The effect of participatory women's groups on birth outcomes in Bangladesh: does coverage matter? Study protocol for a randomized controlled trial

Trials. 2011 Sep 26;12:208. doi: 10.1186/1745-6215-12-208.

Abstract

Background: Progress on neonatal survival has been slow in most countries. While there is evidence on what works to reduce newborn mortality, there is limited knowledge on how to deliver interventions effectively when health systems are weak. Cluster randomized trials have shown strong reductions in neonatal mortality using community mobilisation with women's groups in rural Nepal and India. A similar trial in Bangladesh showed no impact. A main hypothesis is that this negative finding is due to the much lower coverage of women's groups in the intervention population in Bangladesh compared to India and Nepal. For evidence-based policy making it is important to examine if women's group coverage is a main determinant of their impact. The study aims to test the effect on newborn and maternal health outcomes of a participatory women's group intervention with a high population coverage of women's groups.

Methods: A cluster randomised trial of a participatory women's group intervention will be conducted in 3 districts of rural Bangladesh. As we aim to study a women's group intervention with high population coverage, the same 9 intervention and 9 control unions will be used as in the 2005-2007 trial. These had been randomly allocated using the districts as strata. To increase coverage, 648 new groups were formed in addition to the 162 existing groups that were part of the previous trial. An open cohort of women who are permanent residents in the union in which their delivery or death was identified, is enrolled. Women and their newborns are included after birth, or, if a woman dies during pregnancy, after her death. Excluded are women who are temporary residents in the union in which their birth or death was identified. The primary outcome is neonatal mortality in the last 24 months of the study. A low cost surveillance system will be used to record all birth outcomes and deaths to women of reproductive age in the study population. Data on home care practices and health care use are collected through interviews.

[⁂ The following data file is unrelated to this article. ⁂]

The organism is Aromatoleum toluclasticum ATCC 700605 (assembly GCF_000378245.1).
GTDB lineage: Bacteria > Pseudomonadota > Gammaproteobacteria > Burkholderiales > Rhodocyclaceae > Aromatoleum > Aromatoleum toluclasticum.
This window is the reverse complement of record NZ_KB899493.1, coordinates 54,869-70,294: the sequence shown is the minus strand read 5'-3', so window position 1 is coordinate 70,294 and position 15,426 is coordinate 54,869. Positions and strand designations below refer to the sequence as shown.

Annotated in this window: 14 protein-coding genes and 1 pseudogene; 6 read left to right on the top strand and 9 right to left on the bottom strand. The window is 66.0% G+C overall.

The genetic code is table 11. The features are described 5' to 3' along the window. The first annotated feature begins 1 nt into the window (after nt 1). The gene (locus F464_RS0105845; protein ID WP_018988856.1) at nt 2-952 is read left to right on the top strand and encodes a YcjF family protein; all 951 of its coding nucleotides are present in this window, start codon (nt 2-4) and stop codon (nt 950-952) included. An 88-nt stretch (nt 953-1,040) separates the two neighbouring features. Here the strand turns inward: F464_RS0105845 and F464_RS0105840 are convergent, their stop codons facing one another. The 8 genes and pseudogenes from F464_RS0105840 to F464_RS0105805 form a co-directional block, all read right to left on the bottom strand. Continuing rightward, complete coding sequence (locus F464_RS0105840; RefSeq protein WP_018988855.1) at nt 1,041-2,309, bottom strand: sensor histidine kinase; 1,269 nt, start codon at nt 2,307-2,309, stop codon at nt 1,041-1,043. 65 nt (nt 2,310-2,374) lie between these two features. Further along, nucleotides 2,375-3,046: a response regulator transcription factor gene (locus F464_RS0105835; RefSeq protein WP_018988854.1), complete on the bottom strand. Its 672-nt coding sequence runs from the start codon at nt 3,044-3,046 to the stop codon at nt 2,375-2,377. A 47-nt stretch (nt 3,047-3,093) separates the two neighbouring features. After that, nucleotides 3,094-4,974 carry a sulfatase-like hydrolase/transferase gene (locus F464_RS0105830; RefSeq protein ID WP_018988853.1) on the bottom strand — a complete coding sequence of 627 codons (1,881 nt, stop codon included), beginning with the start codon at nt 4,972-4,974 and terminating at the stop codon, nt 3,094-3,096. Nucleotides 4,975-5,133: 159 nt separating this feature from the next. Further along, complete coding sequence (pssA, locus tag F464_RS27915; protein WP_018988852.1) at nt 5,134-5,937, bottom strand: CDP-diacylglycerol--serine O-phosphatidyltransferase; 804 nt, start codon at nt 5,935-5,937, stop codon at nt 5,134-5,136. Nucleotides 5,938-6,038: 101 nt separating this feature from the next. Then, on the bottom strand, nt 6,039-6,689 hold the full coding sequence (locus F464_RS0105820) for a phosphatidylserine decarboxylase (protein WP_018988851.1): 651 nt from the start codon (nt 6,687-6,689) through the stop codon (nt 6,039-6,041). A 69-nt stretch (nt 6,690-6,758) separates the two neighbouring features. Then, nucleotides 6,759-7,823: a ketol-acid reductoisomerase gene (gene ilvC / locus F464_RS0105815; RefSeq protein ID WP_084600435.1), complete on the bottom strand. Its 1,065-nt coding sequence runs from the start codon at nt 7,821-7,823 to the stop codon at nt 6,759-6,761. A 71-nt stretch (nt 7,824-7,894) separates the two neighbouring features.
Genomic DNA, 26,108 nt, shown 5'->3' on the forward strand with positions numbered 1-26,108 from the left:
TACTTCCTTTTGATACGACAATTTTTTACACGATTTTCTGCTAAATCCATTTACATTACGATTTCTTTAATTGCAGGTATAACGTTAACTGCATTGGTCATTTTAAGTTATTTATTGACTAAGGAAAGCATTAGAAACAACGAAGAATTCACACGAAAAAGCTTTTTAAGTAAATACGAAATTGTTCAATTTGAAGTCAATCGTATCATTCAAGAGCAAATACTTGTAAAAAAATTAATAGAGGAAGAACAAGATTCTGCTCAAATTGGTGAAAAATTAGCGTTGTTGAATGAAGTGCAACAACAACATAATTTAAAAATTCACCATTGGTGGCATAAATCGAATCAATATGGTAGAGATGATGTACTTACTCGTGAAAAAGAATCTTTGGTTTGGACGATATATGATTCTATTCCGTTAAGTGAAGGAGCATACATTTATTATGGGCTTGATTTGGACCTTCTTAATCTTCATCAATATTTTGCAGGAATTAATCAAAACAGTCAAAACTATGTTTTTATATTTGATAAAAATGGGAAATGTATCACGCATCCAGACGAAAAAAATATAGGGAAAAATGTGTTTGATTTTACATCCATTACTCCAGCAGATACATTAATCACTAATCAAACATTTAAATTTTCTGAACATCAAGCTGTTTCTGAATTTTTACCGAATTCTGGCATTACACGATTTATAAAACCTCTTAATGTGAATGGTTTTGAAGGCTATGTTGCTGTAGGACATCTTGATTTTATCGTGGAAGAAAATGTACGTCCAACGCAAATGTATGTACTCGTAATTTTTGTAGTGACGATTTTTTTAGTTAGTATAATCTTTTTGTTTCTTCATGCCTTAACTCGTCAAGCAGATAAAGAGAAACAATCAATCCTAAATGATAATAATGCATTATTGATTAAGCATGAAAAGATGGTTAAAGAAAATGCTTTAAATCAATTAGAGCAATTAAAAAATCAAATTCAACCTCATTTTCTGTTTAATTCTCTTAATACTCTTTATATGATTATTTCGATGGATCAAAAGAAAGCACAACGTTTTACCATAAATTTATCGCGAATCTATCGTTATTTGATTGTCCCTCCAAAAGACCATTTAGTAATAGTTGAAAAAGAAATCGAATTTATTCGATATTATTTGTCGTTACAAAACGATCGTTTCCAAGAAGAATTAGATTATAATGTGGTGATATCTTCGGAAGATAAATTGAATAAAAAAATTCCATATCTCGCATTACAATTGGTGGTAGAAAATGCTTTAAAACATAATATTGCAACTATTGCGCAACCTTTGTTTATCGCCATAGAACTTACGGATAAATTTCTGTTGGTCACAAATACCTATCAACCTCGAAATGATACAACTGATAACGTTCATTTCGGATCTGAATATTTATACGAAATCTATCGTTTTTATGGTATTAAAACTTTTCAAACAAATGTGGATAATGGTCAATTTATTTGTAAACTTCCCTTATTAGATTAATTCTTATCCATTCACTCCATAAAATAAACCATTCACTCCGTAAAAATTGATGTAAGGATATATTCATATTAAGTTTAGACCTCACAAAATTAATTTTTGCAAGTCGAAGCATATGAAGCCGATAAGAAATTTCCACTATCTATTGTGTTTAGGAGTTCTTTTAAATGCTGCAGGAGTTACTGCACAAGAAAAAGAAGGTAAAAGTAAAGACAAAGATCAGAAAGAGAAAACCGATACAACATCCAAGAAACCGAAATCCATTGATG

Trial registration: ISRCTN: ISRCTN01805825.

Publication types

  • Randomized Controlled Trial
  • Research Support, Non-U.S. Gov't

MeSH terms

  • Bangladesh
  • Clinical Protocols*
  • Data Collection
  • Female
  • Humans
  • Infant Mortality*
  • Infant, Newborn
  • Maternal Welfare
  • Public Health
  • Research Design

Associated data

  • ISRCTN/ISRCTN01805825